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Why a trip to Amritsar’s Golden Temple will restore your faith in humanity
A cook at The Golden Temple in Amritsar
16 JANUARY 2018 • 11:52AM
Food has become such an important part of our holiday plans and choices that it is rare to take a break – be it overnight, for a long weekend or long-haul – without first thoroughly researching the food options. This is equally true when choosing a spa or well-being retreat.
We may be on a mission to purify, cleanse, detox, get fit or even lose weight, but who says food can’t be part of the holistic experience? Eating well is one of the great joys of life, something we imbue with memories, friendship, happiness and, most of all, love. To me, food is entirely in keeping with health and spirituality.
Nowhere is the connection more apparent than at the Golden Temple in Amritsar, India, the most sacred place in Sikhism. Imagine what it is like to share and celebrate food with as many as 50,000 pilgrims or, on high days and holidays, twice that number.
The waters of the pool at The Golden Temple are believed to have healing powers
Better still, it is free. All the food is donated and most of the helpers are volunteers. The Golden Temple is a shining example of the good in people’s hearts. Everybody who visits is welcome to the feast and the kitchens (there are two) and dining halls (also two) are open all day. The food is prepared and cooked non-stop, at all hours of the day. This is a place that is never closed to travellers, worshippers, witnesses or the simply gobsmacked – and no one is ever turned away.
Diners sit on the floor, there is no hierarchy, and all are equal. Men, women and children sit and eat together. The meal itself consists of roti, rice, dal, vegetables and dessert. There was a time when all the bread was made by hand, but a devotee donated a machine that now churns out 25,000 rotis in an hour.
After the meal, teams of volunteers clear away the dishes and utensils and wash them five times before stacking them for the next serving. It’s an astonishing feat and a great floorshow for visitors. Until this year, all the cooking was carried out using gas cylinders, but now a solar energy system has been donated to assist in this version of mass-catering.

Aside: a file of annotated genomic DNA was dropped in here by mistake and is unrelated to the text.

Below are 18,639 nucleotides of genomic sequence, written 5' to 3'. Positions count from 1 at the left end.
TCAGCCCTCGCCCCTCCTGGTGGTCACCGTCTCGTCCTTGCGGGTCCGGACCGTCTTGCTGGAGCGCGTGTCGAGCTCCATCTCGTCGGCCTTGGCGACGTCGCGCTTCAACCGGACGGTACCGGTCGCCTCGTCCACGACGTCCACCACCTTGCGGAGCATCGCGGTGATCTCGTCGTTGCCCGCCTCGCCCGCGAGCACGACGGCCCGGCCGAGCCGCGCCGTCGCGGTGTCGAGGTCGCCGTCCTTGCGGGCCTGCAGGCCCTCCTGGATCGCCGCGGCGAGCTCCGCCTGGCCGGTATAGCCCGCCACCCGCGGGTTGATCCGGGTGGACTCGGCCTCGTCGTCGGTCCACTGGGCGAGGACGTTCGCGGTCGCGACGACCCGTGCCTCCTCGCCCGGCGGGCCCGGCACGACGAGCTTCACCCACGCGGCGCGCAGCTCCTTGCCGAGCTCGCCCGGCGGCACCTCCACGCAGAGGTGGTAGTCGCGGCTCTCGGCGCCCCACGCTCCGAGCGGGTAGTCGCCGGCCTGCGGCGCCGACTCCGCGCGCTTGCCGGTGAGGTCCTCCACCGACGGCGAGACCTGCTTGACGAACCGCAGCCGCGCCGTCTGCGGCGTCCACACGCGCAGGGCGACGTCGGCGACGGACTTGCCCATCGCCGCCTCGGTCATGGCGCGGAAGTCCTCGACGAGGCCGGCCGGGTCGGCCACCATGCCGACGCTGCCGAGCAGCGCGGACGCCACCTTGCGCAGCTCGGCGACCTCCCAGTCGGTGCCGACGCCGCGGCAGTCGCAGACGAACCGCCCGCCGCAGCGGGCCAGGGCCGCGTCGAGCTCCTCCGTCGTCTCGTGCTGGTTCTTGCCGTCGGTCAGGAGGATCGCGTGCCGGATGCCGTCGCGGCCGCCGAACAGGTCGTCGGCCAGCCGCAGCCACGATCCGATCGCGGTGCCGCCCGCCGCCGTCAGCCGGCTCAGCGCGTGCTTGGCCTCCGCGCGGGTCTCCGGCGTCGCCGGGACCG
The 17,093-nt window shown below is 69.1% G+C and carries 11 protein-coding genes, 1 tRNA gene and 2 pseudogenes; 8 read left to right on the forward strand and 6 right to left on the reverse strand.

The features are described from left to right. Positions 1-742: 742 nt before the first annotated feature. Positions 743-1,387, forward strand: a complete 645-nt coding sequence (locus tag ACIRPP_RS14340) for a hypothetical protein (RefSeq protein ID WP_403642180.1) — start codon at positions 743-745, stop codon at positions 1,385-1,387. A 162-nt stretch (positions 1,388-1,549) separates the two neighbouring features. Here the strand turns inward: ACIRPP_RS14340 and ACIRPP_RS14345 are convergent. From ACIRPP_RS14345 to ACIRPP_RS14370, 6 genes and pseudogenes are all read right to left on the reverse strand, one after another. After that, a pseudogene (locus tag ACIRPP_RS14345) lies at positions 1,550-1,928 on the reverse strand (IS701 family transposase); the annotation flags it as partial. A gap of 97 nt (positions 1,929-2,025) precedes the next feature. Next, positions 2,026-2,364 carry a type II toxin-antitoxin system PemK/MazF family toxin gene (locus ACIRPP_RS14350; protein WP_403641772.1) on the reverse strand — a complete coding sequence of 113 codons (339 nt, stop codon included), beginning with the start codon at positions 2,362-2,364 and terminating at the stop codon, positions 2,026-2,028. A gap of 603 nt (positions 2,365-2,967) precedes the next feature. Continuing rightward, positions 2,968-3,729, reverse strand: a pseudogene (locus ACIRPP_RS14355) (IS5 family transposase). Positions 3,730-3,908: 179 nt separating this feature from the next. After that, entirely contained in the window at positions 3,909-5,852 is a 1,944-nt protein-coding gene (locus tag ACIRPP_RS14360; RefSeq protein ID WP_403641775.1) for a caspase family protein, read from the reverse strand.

The Golden Temple has been on this site since the 16th century but it was destroyed several times by raiding armies from Afghanistan and the Mughal Empire. Each time it was steadfastly rebuilt, and now occupies prime position at the centre of a man-made lake. Over the centuries, the marble compound surrounding it has grown to incorporate other buildings – offices, a museum, a clock tower and, of course, the dining hall – but at the centre of it all is the Golden Temple itself, a jewel of Hindu and Muslim architecture.
I was overawed by its gilded and decorated surfaces, rich with carvings and precious stones. In fact, the top of the temple is made of pure gold. At the building’s centre is the sanctuary that houses the Guru Granth Sahib – the Sikh sacred scripture of hymns, poems and prayers, which are chanted to the accompaniment of flutes, drums and stringed instruments.
Amritsar means “pool of the nectar of immortality” and was originally the name of the pool around the Golden Temple, which then became the name of the city that grew up around it. This pool is fed by an underground spring and its waters are believed to have healing powers, which is why pilgrims come to bathe in it.
Tourists are welcome at the temple, its compound and the sanctuary, as well as the dining halls. There are entrances on four sides to symbolise openness. The only rules are that you cover your head – men as well as women – and wash your feet at one of the dedicated areas before entering. Worry not, there are lots of cheap cover-ups for sale outside the compound, while shoes and sandals are kept safely in cloakrooms for all comers.
This is a sacred and historic site not to be missed – especially if you are looking for peace of mind, thoughtfulness and true soul food.